Acquisitions and Cybersecurity Are Main Risks
Our uncertainty rating for ABB is medium. We see noncore acquisitions and cybersecurity as the two key risks to ABB’s business. The company has a long history as a serial acquirer and at times has veered off road from its core business. However, we view the acquisitions of B&R and GE’s low-voltage business as strategic and do not anticipate that the management team, in place since 2013, will make significant noncore acquisitions in the near term.
The company is moving more of its equipment on line, with customers looking to ABB to take live measurements to improve algorithms running equipment and predict maintenance needs. However, we believe this leaves the company open to increased risk of a major cyberattack and risk to its reputation as a reliable partner. The utilities segment is one customer segment that has not put its equipment on line for this very reason.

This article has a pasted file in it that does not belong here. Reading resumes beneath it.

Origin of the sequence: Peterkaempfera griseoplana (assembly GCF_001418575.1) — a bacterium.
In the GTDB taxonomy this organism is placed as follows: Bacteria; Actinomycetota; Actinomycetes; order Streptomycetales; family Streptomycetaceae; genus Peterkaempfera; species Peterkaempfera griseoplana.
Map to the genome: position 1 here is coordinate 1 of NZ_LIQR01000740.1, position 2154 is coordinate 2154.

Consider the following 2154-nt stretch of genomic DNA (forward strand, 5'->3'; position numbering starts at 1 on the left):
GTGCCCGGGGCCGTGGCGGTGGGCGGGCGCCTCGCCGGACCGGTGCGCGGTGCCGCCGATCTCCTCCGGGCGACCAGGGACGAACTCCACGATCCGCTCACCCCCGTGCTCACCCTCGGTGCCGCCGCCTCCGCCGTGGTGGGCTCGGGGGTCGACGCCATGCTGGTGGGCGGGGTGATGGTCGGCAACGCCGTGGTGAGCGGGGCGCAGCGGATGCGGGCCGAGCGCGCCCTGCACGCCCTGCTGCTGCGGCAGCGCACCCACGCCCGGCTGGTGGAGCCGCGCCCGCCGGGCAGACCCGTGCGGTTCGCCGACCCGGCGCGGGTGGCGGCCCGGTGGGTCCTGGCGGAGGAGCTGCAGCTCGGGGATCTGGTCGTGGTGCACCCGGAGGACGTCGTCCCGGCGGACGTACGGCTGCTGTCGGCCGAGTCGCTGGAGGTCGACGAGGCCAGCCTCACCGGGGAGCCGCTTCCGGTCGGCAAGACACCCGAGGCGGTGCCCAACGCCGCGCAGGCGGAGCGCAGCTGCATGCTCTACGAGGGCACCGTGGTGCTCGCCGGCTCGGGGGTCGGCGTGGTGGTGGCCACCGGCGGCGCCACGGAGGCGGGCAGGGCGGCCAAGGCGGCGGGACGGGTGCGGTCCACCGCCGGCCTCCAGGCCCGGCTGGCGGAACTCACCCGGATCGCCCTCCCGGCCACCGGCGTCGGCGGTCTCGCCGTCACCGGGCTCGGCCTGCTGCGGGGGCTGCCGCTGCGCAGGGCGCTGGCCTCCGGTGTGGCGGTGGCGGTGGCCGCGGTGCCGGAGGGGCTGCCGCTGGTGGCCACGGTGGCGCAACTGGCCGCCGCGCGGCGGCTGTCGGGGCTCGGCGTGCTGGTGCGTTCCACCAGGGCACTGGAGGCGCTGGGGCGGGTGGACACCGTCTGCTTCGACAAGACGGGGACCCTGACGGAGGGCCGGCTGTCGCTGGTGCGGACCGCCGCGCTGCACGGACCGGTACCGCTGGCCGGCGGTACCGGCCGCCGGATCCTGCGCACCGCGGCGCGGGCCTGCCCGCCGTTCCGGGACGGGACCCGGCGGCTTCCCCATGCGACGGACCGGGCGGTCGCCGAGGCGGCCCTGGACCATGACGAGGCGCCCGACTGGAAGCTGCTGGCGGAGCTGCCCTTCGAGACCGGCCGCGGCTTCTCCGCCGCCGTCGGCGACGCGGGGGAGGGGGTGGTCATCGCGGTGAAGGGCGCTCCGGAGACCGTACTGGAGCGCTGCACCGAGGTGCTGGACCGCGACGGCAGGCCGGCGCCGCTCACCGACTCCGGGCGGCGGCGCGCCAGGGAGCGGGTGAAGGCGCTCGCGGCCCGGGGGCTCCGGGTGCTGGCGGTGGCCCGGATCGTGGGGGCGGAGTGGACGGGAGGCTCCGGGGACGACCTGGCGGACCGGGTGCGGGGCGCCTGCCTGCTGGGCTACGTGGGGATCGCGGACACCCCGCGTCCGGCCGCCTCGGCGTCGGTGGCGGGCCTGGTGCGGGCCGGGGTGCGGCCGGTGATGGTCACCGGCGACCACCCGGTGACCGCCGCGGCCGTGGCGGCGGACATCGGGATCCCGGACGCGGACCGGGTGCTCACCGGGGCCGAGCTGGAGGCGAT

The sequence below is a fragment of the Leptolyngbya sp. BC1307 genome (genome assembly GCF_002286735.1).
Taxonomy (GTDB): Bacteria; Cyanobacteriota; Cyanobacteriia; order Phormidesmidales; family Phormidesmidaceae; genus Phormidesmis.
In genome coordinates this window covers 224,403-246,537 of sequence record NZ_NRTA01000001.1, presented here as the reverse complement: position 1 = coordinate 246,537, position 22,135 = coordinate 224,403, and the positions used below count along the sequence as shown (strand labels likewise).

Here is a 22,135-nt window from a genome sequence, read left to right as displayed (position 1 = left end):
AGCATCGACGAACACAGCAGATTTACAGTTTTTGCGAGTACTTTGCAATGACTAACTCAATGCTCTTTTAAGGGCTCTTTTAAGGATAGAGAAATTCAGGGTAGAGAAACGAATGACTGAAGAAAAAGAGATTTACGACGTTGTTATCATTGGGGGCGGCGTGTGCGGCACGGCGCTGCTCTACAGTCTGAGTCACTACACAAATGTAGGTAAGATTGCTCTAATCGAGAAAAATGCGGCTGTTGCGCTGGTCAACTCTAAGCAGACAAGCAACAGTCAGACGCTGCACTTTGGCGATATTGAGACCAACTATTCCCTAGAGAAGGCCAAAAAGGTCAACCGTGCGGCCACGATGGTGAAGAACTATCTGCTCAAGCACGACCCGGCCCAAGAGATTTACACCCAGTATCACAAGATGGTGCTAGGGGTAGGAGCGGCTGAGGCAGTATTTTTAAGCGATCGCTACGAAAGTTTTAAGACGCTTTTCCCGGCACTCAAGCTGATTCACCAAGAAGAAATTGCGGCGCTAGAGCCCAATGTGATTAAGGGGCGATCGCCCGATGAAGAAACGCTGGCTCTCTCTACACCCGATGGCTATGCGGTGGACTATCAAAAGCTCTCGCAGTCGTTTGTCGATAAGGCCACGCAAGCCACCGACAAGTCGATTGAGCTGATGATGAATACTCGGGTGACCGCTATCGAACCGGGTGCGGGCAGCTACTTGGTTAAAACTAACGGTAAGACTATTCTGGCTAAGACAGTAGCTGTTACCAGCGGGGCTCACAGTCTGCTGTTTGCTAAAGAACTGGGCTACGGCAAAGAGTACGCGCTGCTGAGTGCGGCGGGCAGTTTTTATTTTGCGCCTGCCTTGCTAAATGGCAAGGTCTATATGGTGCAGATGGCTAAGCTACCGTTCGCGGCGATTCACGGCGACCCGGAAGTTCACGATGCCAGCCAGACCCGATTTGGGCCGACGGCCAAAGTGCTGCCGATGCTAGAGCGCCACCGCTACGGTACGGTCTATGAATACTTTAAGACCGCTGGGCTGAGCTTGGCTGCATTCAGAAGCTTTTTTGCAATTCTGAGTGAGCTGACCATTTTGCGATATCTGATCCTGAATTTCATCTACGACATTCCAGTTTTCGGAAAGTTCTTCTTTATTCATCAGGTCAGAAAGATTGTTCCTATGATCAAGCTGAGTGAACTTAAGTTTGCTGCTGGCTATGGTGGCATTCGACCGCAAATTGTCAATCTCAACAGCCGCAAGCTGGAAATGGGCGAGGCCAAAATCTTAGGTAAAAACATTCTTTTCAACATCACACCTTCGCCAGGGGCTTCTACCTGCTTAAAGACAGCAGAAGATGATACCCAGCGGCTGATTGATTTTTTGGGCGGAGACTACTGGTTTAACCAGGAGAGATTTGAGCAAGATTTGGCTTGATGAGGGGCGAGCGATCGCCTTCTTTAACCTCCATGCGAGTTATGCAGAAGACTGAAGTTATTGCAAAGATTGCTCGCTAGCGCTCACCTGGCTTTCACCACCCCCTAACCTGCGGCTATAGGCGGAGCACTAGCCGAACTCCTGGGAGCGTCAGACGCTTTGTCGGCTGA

ABB’s balance sheet is conservatively managed, with net debt/EBITDA remaining below 1 for the past decade. The company generates about $3 billion annual in free cash flow, so in theory ABB could pay off its roughly $7 billion in gross debt in less than three years.
Denise Molina does not own (actual or beneficial) shares in any of the securities mentioned above. Find out about Morningstar’s editorial policies.